Sunday, December 31, 2017

The Feast of the Circumcision and Name of Our Lord

Luke 2:21; Galatians 3:23-29; Numbers 6:22-27

In the Name of the Father and of the + Son and of the Holy Spirit.
Tonight we ring in the New Year in the same way we ring in each new week, in the same way we should ring in each and every new day: In the Name of the Father and of the + Son and of the Holy Spirit. For, we believe and we confess that each new year is lived in God’s grace and mercy, that each new week is lived under His gracious providence and protection, and that each new day is a precious gift and fruit of His ongoing creative and sustaining activity.
In the Name – yes, there’s something very powerful and important about God’s Name. The first mention we have in the Scriptures concerning God’s Name is Exodus 3:14, when God spoke to Moses from the burning bush. Moses asked God for His Name so that he might tell the people of Israel who had spoken to Him. God replied saying, tell them “I AM has sent you.” Now, it is an understatement to say that there is a whole lot bound up in God’s Name. At the very least, God’s Name includes the Scriptural proclamation “I am the Alpha and the Omega, the First and the Last, the Beginning and the End.” That is to say, God is before all things, after all things, and fills and sustains all things. He is the source and sustainer of all things: “All things were made through Him, and without Him was not any thing made that was made.” Yes, all of that is bound up in God’s Name.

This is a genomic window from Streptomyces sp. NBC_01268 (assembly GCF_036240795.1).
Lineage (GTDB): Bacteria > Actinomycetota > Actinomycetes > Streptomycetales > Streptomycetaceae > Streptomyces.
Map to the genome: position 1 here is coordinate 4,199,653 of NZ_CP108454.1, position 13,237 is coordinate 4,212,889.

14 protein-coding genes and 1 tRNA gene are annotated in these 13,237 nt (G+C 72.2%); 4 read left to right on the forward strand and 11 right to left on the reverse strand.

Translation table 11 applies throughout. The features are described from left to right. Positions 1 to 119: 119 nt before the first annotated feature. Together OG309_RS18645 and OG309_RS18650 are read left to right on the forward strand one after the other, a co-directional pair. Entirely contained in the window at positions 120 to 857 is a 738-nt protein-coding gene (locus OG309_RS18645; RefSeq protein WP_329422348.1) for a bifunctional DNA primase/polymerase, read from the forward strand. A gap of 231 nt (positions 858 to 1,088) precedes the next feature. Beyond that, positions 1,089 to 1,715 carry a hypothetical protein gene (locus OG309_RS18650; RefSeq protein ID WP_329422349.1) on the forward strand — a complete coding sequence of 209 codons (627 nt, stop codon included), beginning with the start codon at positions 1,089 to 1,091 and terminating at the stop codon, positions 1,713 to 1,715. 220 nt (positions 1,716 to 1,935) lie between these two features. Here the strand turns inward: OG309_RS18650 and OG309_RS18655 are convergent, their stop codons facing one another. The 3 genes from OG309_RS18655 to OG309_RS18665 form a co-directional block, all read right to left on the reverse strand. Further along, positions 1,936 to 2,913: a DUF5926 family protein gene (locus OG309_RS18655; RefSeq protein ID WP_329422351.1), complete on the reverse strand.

That is the Name we invoke at the beginning of the Divine Service. That is the Name that was placed upon us in Holy Baptism. That is the Name that we invoke in the morning when we awake, and again in the evening when we go to sleep. That is the Name that was cut into the flesh of Jesus when He was eight days old according to the Law of Moses. Jesus received that Name as a covenant promise in His flesh so that He could die in the flesh upon the cross and breathe God’s Name upon us by His Holy Spirit thereafter.